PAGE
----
Wednesday, April 14, 2010

Reclaimed FP-100C45 negative without correction or manipulation

Shot of Alisha yesterday using the Xenotar 2.8, fluorescent lighting, no manipulation or correction, this Fuji FP-100C45 reclaimed negative scanned in quickly.  The texture is from the new paper towels that did a little selective lifting.

Here is a link to a big file that shows the possibilities, and the limitations of this interesting material.  OK enough of this - please go try it - back to the matters at hand here.  Or, if you want to find out about things you never knew even existed, or at least I didn't, visit Aaron Muderick's blog, which will lead you to jumping spiders, X-RAY vision, Thinking Putty, and why to process E6.


Arpond said...

I've been reading your blog for a few weeks and I'm happy to say that it inspired me to buy some FP-100C and start shooting in an old Polaroid 210 Land Camera. The results are great and I can't wait to start reclaiming the negatives I'm saving.

What cameras are other people using? I am still getting used to the 210, but I'm already wanting to have some more control. The 600 SE looks wonderful, but pricey -- are there any bargains among the other models?

Bob Crowley said...

The folding packfilm cameras are the favorites. Some of them like the manual lensed 180 and 195 are pricey, but "the Reporter" is pretty good. The 250 has a Zeiss viewfinder and can be found for $15 sometimes. I have one, the only caveat being that you have to buy a pretty expensive ($8) battery, but it lasts a long time.

Get a pack film camera that folds up and no worries. The 210 is quite decent and durable.

Glad you are having fun. It really is some kind of magic, even today. People love it when you show them an instant picture. Nothing like it.

Anonymous said...

Bob - before I clicked on this image and honestly, it didn't look like much, then, I zoomed in, and, I have to ask, what is it about this and why is it so engaging? Is it just the film and the fact that we are now used to digital?

You know who - jumped blogs - miss microphones.

Unknown said...

Hi Bob,

Just wondering what software you are using with your Epson. I recently got an Epson V500 and am thinking the software that comes with it might not be the best for scanning these Fuji FP 100c negs. Your image above looks great. Mine are looking yellow and reddish. Any suggestions?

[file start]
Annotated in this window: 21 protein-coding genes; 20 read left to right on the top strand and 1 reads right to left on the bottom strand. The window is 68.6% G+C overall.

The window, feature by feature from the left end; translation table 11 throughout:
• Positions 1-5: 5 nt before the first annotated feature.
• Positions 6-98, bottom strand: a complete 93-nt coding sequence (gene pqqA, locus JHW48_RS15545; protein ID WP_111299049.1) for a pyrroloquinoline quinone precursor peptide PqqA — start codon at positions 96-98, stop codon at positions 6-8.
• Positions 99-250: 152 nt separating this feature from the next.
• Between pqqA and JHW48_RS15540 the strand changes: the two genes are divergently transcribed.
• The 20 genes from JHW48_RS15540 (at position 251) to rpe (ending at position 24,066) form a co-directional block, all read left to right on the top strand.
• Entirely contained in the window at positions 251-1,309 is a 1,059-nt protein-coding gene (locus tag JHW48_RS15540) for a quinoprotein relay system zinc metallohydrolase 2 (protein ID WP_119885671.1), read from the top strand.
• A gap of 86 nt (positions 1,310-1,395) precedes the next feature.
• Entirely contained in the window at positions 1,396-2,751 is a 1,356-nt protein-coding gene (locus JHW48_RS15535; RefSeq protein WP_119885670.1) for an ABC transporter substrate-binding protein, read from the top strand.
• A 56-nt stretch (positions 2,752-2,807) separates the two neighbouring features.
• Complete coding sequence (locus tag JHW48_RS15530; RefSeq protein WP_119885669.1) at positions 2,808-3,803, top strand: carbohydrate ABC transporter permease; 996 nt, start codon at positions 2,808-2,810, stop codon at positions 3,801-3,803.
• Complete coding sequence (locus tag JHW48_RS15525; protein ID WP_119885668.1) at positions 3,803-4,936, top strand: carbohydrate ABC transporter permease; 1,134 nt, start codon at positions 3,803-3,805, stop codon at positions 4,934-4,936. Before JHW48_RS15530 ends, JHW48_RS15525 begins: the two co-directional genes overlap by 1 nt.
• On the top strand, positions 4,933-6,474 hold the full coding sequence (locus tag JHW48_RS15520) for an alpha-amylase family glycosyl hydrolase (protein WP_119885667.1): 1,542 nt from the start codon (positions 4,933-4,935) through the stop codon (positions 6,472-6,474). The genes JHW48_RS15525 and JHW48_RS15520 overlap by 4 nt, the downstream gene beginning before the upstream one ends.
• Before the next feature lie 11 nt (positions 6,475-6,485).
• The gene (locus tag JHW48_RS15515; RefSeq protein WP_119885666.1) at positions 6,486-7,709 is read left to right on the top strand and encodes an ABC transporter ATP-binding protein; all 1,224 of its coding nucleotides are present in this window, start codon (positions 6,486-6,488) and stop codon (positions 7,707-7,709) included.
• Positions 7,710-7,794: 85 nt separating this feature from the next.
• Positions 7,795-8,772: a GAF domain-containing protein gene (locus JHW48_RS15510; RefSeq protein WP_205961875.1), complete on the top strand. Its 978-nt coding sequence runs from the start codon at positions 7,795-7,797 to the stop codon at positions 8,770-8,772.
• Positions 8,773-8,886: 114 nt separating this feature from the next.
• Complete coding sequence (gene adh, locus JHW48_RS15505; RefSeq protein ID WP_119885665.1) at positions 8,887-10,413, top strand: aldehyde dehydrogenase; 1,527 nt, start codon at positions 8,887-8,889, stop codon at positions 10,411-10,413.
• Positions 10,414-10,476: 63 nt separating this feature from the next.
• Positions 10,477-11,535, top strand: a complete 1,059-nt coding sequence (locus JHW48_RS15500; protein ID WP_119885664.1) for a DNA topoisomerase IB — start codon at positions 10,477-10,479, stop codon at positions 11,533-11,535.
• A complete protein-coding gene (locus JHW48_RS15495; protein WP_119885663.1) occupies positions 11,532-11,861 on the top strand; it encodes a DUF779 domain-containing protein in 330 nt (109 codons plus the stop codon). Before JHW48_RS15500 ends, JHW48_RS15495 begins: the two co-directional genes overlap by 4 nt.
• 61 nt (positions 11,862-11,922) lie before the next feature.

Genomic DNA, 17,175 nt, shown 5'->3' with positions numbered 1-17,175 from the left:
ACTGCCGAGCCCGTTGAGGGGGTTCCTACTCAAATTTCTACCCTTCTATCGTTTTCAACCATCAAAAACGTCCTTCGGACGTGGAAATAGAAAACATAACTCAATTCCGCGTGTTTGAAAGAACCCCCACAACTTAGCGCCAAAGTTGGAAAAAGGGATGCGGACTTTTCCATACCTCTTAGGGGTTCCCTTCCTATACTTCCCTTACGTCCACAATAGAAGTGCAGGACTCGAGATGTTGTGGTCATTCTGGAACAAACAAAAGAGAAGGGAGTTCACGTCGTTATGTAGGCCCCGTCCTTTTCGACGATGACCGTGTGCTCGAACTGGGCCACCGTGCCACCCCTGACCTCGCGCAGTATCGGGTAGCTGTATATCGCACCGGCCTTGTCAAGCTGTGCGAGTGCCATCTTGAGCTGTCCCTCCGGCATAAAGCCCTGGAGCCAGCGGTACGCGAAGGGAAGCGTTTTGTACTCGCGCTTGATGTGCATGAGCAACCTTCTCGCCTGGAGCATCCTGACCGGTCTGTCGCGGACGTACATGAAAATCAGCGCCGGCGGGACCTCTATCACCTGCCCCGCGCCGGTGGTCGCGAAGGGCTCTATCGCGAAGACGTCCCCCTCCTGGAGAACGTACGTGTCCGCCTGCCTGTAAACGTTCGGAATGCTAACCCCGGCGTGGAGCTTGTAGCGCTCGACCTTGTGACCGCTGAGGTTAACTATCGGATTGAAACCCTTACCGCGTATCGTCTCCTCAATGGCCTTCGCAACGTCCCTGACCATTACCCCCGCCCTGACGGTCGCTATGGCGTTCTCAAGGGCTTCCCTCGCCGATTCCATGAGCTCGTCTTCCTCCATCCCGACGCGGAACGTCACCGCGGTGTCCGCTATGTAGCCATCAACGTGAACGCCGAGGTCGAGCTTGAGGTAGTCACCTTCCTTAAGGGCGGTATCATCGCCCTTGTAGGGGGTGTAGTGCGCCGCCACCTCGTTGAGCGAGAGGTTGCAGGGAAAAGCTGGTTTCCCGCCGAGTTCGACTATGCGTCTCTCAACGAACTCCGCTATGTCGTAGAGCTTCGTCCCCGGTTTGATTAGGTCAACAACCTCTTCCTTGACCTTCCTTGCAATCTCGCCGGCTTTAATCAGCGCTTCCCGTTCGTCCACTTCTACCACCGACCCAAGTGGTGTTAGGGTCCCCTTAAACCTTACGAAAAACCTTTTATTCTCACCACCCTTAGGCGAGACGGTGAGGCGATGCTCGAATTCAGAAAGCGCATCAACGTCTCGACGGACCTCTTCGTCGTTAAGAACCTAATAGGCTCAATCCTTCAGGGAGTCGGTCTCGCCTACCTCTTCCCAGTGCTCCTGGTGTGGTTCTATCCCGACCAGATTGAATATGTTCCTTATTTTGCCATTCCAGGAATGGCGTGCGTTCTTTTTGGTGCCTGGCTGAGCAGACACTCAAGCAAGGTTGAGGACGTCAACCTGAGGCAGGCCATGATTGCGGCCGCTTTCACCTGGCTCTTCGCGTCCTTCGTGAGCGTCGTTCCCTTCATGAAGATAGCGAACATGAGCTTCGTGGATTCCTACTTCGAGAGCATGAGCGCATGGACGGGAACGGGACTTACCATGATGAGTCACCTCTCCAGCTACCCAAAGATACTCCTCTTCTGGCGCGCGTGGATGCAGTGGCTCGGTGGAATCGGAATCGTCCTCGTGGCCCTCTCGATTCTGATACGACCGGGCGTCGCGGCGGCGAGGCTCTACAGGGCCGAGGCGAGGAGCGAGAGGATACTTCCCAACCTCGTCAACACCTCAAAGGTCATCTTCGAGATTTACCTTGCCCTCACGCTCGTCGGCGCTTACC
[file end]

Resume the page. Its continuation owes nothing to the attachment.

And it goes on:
Bob Crowley said...


I use an epson 750. It seems to me that the epson SW and also the included Silverfast AI sw do pretty much the same thing. My native scans are a bit orange so I do correct them at the scan-in. Don't ask how though as I am not very competent - I did find a preset for some Mitsubishi film I never heard of and that is what you are looking at. As a thumbnail it looks a drab but full screen I like the less than extreme saturation. Colors are so bright these days so moderation is sometimes a relief.

Anonymous said...

No makeup I assume?

Bob Crowley said...

No I don't think so.

B. Wright said...

We did a post on our BLOG back in October of '09 on this process with the fp-100c here:

Since then we did another post after mastering the process with much better results:

Our tips:
-Let the print develop double the recommended time before peeling to prevent solarization. Fuji's pack film is self-terminating so you could let it process for hours without any adverse results!
-First remove the black with extra strength bleach and then clean the negative. The excess chemistry actually protects the emulsion a little.
-Cover the emulsion/goop side with masking tape. Don't tape it down to anything!
-Set the negative face down on an old towel when removing the black back. The towel absorbs most of the bleach before it bleeds around to the emulsion side.
-Clean the black off with extra strength bleach, a toothbrush and a paper towel. Have your toothbrush in a cup of water and dip the toothbrush in the bleach, scrub the black, wipe with a paper towel, dip the toothbrush in water then bleach again and repeat until the neg is clear.
-last remove the masking tape and rinse in cool running water. After it's dried everything is ready to scan.

We have tons of examples of these negatives on our BLOG:

We also use a V750 with SilverFast to scan these like Bob.


santiagoenprata said...

Nice work, it enchants, to see as much people using already this process to me shortage in my humble laboratory.